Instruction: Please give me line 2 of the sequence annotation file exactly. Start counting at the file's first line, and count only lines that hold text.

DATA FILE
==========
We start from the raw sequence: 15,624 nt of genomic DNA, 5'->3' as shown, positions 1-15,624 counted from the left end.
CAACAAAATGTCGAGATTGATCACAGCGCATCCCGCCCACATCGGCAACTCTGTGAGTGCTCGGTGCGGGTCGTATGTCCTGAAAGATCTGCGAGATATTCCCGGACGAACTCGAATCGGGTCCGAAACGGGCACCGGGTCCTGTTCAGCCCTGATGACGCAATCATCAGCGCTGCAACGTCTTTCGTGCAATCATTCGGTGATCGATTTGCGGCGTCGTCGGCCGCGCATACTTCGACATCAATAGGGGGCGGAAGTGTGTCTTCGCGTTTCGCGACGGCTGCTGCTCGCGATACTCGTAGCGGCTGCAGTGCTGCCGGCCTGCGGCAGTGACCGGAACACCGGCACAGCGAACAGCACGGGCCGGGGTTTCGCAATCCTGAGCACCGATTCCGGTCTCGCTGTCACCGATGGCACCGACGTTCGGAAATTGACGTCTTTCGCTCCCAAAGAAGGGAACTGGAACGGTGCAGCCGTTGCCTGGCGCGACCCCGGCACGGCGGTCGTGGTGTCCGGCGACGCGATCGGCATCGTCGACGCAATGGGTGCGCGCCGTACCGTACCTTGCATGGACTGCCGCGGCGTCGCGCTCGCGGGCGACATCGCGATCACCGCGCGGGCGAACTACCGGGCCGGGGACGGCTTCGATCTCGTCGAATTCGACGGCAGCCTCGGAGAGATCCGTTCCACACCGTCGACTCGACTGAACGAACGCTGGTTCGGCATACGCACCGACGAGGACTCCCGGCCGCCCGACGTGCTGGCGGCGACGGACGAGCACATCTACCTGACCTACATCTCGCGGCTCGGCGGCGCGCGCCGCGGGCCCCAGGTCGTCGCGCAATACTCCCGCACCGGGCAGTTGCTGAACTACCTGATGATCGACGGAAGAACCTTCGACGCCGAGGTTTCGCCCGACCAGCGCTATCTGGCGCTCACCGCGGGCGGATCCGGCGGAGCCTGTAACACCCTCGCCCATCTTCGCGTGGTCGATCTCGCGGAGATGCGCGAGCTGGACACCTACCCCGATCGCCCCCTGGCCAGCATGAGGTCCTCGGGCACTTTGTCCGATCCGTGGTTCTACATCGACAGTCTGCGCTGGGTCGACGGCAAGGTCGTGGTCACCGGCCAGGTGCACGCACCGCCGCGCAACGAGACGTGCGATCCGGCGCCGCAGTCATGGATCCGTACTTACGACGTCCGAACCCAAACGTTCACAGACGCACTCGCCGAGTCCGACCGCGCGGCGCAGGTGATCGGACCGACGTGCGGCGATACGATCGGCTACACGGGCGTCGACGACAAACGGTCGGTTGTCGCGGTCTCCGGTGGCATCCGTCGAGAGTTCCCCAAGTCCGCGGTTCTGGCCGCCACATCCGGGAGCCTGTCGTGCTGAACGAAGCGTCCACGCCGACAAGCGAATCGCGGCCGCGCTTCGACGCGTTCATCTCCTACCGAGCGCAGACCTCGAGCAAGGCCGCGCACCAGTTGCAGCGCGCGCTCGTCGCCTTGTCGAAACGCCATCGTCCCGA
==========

CAACAAAATGTCGAGATTGATCACAGCGCATCCCGCCCACATCGGCAACTCTGTGAGTGCTCGGTGCGGGTCGTATGTCCTGAAAGATCTGCGAGATATTCCCGGACGAACTCGAATCGGGTCCGAAACGGGCACCGGGTCCTGTTCAGCCCTGATGACGCAATCATCAGCGCTGCAACGTCTTTCGTGCAATCATTCGGTGATCGATTTGCGGCGTCGTCGGCCGCGCATACTTCGACATCAATAGGGGGCGGAAGTGTGTCTTCGCGTTTCGCGACGGCTGCTGCTCGCGATACTCGTAGCGGCTGCAGTGCTGCCGGCCTGCGGCAGTGACCGGAACACCGGCACAGCGAACAGCACGGGCCGGGGTTTCGCAATCCTGAGCACCGATTCCGGTCTCGCTGTCACCGATGGCACCGACGTTCGGAAATTGACGTCTTTCGCTCCCAAAGAAGGGAACTGGAACGGTGCAGCCGTTGCCTGGCGCGACCCCGGCACGGCGGTCGTGGTGTCCGGCGACGCGATCGGCATCGTCGACGCAATGGGTGCGCGCCGTACCGTACCTTGCATGGACTGCCGCGGCGTCGCGCTCGCGGGCGACATCGCGATCACCGCGCGGGCGAACTACCGGGCCGGGGACGGCTTCGATCTCGTCGAATTCGACGGCAGCCTCGGAGAGATCCGTTCCACACCGTCGACTCGACTGAACGAACGCTGGTTCGGCATACGCACCGACGAGGACTCCCGGCCGCCCGACGTGCTGGCGGCGACGGACGAGCACATCTACCTGACCTACATCTCGCGGCTCGGCGGCGCGCGCCGCGGGCCCCAGGTCGTCGCGCAATACTCCCGCACCGGGCAGTTGCTGAACTACCTGATGATCGACGGAAGAACCTTCGACGCCGAGGTTTCGCCCGACCAGCGCTATCTGGCGCTCACCGCGGGCGGATCCGGCGGAGCCTGTAACACCCTCGCCCATCTTCGCGTGGTCGATCTCGCGGAGATGCGCGAGCTGGACACCTACCCCGATCGCCCCCTGGCCAGCATGAGGTCCTCGGGCACTTTGTCCGATCCGTGGTTCTACATCGACAGTCTGCGCTGGGTCGACGGCAAGGTCGTGGTCACCGGCCAGGTGCACGCACCGCCGCGCAACGAGACGTGCGATCCGGCGCCGCAGTCATGGATCCGTACTTACGACGTCCGAACCCAAACGTTCACAGACGCACTCGCCGAGTCCGACCGCGCGGCGCAGGTGATCGGACCGACGTGCGGCGATACGATCGGCTACACGGGCGTCGACGACAAACGGTCGGTTGTCGCGGTCTCCGGTGGCATCCGTCGAGAGTTCCCCAAGTCCGCGGTTCTGGCCGCCACATCCGGGAGCCTGTCGTGCTGAACGAAGCGTCCACGCCGACAAGCGAATCGCGGCCGCGCTTCGACGCGTTCATCTCCTACCGAGCGCAGACCTCGAGCAAGGCCGCGCACCAGTTGCAGCGCGCGCTCGTCGCCTTGTCGAAACGCCATCGTCCCGA